Helmandollar says that she had lunch with a new hire recently who stopped after they were done eating to pick up some trash off the floor. "I thought about what a wonderful sign that was. Maybe I need to strategically place trash somewhere between my office and receptionist desk to see if candidates will stop to pick it up," she says.

Team up with HR

At Children's National Medical Center, the human relations department does a pre-screening of candidates before the interview process can begin with the patient access managers. "This tries to get at the candidate's perceptions about what gaining customer loyalty means, and how they can affect it by their behaviors," says Helmandollar.

Since Spectrum Health's managers and recruiters possess different strengths, the two have sometimes teamed up to conduct certain interviews in some areas, including patient access. "The applicant may answer in a certain way, so that the manager and recruiter detect specific tendencies," says Groom.

To be successful in patient access, employees need to possess the ability to relate to customers' situations. "Applicants working in a customer-centered atmosphere need to possess a good problem-solving mentality, a willingness to go the extra mile in helping people, and be able to remain calm in difficult situations," says Groom. "The willingness to solve the problem and not pass the buck is also paramount."

Jen Nichols, Spectrum Health's director of patient access, notes that the role of the patient access professional has changed significantly over the past several years, as more functions have been advanced in the revenue cycle and added to the workflow. Processes and activities formerly completed by the "back office" are now handled by access.

"Entirely new competencies, such as cost estimation, have emerged in our industry," says Nichols. "Correspondingly, the expectations of corresponding skills required of a patient access professional have dramatically increased."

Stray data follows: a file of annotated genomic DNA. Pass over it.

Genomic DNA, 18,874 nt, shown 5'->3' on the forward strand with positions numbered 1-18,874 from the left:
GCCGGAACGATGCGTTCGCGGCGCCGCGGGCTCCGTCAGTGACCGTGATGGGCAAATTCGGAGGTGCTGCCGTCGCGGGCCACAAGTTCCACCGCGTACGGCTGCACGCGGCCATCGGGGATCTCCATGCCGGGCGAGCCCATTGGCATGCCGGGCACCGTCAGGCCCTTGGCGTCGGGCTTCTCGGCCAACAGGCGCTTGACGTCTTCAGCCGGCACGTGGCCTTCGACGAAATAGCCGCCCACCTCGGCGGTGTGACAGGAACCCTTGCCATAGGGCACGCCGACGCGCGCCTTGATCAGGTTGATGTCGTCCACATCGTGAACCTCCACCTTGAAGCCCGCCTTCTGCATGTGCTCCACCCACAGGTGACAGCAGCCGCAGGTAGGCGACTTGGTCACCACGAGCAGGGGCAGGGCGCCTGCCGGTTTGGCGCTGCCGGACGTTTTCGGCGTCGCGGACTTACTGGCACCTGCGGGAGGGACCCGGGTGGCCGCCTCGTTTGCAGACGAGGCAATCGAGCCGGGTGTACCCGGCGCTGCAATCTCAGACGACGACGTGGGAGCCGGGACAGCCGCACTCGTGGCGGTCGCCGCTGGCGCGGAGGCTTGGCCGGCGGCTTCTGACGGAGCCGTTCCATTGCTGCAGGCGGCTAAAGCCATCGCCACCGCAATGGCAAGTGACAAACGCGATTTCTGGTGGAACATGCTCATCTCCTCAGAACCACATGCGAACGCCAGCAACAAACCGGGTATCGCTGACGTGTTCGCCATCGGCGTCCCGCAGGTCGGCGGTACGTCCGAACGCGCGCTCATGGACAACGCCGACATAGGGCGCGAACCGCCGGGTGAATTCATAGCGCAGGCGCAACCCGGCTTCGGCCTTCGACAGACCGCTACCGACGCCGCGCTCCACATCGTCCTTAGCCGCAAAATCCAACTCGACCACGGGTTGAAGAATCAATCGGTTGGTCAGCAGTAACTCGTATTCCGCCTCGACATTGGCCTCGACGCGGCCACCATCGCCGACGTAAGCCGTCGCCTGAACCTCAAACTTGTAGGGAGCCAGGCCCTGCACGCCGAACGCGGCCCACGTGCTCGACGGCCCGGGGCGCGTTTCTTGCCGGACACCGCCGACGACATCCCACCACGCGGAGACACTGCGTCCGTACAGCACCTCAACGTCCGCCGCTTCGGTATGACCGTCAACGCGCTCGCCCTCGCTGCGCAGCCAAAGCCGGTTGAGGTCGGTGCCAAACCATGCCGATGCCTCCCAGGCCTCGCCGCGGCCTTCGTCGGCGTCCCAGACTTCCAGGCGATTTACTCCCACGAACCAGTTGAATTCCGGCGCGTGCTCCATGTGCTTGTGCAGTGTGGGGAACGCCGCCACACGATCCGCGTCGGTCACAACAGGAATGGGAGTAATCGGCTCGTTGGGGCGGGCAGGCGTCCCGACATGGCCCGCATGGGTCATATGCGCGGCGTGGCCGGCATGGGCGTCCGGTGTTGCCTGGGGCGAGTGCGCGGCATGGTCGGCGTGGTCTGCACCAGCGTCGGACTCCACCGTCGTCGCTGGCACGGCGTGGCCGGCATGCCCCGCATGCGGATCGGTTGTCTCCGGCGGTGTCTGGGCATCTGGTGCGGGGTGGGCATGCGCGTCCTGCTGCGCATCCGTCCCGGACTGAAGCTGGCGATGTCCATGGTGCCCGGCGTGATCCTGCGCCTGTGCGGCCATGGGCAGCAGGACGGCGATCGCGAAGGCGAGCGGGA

Historically, some organizations may have hired someone primarily for customer service skills, with moderate computer or data entry requirements. "Today, we seek a sophisticated professional that demonstrates advanced customer service but is also highly skilled in technology, capable of managing multiple electronic tools and systems, able to conduct financial conversations and collections, deeply knowledgeable in a variety of payer plans and requirements, and able to perform a range of other duties that are part of access," says Nichols.

For this reason, involving the patient access professional in the interviewing process makes sense, preferably someone from the team in which there is an opening. "They are close to the everyday workflow and are often able to provide unique perspectives to the hiring manager," says Nichols. "The staff members are also able to assist the hiring manager in evaluating team needs. In addition, they offer a peer perspective of a candidate's team fit."

Spectrum Health's HR team recruits and assesses applicants for organizational fit and alignment, with a strong partnership between the hiring manager and HR "These processes, if done effectively, can be very helpful to the hiring manager in terms of screening and qualifying applicants," says Nichols. "An upfront investment of time in establishing position requirements, a discussion of organizational needs, and success criteria allows HR to confidently and accurately act on behalf of the hiring manager."

[For more information, contact:

Pam Carlisle, CHAM, Corporate Director, Patient Access Services and Revenue Cycle Administration, Ohio Health, Columbus, OH. Phone: (614) 544-6099. E-mail:

Carole Helmandollar, Executive Director, Ambulatory Services, Children's National Medical Center, 111 Michigan Avenue NW, Washington, DC 20010. Phone: (301) 572-3656. Fax: (301) 765-5650. E-mail:

Jen Nichols, Director, Patient Access, Spectrum Health, Grand Rapids, MI. Phone: (616) 391-5477. E-mail:]